Doing studies in a small population, like the surrounding suburbs of CCL, is difficult because in the small numbers of people in the area it is highly unlikely that, on average, it would find any effects, even if they existed in a few individuals. This ‘lack of evidence’ may then cause more uncertainty and hinder further attempts to improve emissions – that is, the company may claim that the lack of evidence proves that there are no health effects. Air pollution standards/guidelines are based on knowledge gathered from international and national studies and it is important that the government ensures CCL complies with their license conditions so that air pollution remains below health standards.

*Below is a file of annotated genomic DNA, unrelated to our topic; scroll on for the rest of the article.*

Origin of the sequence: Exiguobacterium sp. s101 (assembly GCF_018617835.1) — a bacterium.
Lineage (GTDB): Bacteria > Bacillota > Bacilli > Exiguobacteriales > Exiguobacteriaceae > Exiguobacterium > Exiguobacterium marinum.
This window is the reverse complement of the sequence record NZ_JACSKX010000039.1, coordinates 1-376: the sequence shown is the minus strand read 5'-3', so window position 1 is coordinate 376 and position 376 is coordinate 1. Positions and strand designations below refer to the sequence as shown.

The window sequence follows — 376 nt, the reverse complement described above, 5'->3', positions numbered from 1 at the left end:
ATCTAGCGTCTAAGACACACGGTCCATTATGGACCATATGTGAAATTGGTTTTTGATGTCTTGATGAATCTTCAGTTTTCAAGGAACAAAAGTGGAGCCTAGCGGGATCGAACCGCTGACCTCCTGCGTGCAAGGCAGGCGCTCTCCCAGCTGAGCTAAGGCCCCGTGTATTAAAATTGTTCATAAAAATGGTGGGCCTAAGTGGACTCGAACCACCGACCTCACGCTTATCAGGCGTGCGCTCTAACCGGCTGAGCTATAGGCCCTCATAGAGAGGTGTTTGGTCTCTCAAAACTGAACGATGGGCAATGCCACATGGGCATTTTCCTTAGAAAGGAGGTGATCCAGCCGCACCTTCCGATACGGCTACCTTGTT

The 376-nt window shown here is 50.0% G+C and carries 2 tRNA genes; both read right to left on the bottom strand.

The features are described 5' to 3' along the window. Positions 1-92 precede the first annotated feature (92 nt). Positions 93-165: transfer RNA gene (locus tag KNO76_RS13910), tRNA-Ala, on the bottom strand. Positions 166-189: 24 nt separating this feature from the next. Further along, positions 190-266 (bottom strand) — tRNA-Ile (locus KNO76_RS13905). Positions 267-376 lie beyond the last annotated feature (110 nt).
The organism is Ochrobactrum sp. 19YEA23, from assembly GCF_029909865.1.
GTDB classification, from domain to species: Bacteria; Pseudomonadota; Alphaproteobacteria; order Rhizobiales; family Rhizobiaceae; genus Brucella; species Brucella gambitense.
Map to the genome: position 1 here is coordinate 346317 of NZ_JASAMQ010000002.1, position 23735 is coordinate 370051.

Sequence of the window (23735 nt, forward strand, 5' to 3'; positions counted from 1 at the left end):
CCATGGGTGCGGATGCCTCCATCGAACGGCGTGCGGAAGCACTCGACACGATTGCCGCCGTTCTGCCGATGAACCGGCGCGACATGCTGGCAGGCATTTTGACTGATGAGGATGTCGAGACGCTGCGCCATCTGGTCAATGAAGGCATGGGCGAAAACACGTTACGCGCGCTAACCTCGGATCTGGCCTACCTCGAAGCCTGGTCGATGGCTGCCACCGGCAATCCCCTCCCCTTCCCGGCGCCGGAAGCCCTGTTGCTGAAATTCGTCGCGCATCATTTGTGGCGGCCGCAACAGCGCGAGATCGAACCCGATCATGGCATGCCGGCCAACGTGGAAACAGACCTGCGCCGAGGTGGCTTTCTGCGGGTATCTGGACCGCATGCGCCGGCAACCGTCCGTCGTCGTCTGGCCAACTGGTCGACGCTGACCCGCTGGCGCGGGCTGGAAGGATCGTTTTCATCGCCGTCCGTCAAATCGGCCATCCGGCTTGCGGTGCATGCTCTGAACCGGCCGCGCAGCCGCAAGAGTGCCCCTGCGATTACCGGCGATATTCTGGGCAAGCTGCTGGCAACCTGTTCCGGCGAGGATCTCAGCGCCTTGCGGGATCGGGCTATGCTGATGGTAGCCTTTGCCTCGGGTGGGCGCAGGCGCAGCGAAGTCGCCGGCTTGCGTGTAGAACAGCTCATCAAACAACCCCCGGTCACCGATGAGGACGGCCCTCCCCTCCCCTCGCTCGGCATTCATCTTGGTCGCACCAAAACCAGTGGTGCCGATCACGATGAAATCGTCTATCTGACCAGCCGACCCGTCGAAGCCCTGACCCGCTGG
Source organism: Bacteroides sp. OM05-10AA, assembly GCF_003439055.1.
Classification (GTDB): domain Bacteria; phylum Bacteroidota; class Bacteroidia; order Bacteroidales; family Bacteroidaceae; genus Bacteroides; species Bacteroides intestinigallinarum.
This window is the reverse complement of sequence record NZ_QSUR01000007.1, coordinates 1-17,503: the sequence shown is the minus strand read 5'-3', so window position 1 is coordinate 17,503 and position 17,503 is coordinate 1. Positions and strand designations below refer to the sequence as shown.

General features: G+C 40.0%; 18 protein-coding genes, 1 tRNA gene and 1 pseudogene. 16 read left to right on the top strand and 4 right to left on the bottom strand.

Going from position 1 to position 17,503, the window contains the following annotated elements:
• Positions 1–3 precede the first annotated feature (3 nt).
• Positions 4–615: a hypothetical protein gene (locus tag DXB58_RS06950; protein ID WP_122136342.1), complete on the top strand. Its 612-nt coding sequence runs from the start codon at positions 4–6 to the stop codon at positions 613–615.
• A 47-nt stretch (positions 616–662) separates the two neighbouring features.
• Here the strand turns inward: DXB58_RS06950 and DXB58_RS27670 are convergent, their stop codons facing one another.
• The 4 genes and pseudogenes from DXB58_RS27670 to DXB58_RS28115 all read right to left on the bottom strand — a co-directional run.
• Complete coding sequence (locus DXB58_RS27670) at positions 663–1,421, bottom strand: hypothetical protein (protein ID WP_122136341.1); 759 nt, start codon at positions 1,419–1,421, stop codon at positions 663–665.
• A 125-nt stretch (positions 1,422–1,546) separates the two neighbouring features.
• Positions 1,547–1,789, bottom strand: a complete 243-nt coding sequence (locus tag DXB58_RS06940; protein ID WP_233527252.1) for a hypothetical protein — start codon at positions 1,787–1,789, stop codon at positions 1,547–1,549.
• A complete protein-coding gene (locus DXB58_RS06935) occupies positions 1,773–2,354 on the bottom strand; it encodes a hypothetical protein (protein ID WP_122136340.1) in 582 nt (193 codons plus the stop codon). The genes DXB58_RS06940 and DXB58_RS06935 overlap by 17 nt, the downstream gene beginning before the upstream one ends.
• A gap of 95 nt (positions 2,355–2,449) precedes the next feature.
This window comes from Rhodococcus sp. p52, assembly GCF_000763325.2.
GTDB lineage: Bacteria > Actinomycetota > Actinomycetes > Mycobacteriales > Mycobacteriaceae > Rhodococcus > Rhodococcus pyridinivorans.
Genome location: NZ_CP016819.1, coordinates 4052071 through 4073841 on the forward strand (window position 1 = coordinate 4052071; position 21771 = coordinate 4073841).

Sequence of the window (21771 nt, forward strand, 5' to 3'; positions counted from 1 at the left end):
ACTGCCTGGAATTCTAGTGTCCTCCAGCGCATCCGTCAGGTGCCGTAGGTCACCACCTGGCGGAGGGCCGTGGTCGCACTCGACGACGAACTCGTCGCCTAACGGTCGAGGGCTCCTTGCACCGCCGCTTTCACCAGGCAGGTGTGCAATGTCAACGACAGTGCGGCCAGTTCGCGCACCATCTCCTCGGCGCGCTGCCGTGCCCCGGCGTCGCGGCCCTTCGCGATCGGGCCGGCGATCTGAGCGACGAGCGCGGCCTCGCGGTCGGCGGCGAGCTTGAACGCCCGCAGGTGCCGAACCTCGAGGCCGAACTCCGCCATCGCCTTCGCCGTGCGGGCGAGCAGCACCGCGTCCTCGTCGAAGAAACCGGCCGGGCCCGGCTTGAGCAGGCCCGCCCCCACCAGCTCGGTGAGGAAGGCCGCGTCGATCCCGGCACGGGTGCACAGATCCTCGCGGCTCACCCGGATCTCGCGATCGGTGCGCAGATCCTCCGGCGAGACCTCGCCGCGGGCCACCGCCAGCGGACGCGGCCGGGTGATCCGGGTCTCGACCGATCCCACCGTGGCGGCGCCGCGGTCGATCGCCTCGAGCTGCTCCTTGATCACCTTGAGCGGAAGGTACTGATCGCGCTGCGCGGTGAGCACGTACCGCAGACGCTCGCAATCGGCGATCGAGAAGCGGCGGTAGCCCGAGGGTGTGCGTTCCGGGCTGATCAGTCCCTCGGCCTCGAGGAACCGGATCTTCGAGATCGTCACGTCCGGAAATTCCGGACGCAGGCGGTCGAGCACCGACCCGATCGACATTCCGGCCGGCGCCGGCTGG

What can I do if I’m concerned about my health and the health of my family?

The Department of Health strongly encourages people who feel they are affected by dusts and odours from CCL to visit their GP and request the GP report these to the Department of Health Public Health Physician if the GP feels the symptoms could be caused by exposures. By doing this the Department of Health can better monitor health complaints and determine if these are increasing. Although the evidence to date suggests that emissions from CCL are not causing major health concerns, the Department of Health considers that the dust and odour impacts on the amenity of some residents is unacceptable and must be addressed by the company.

I have had my hair tested and harmful metal pollutants have been found. Should I be concerned?

Hair testing is relatively inexpensive however; it is not a reliable indicator of exposure and is not diagnostic for metal toxicity. If hair testing has been undertaken then a clinical toxicologist should assess the results based on medical and exposure history.

What is the Health Department doing?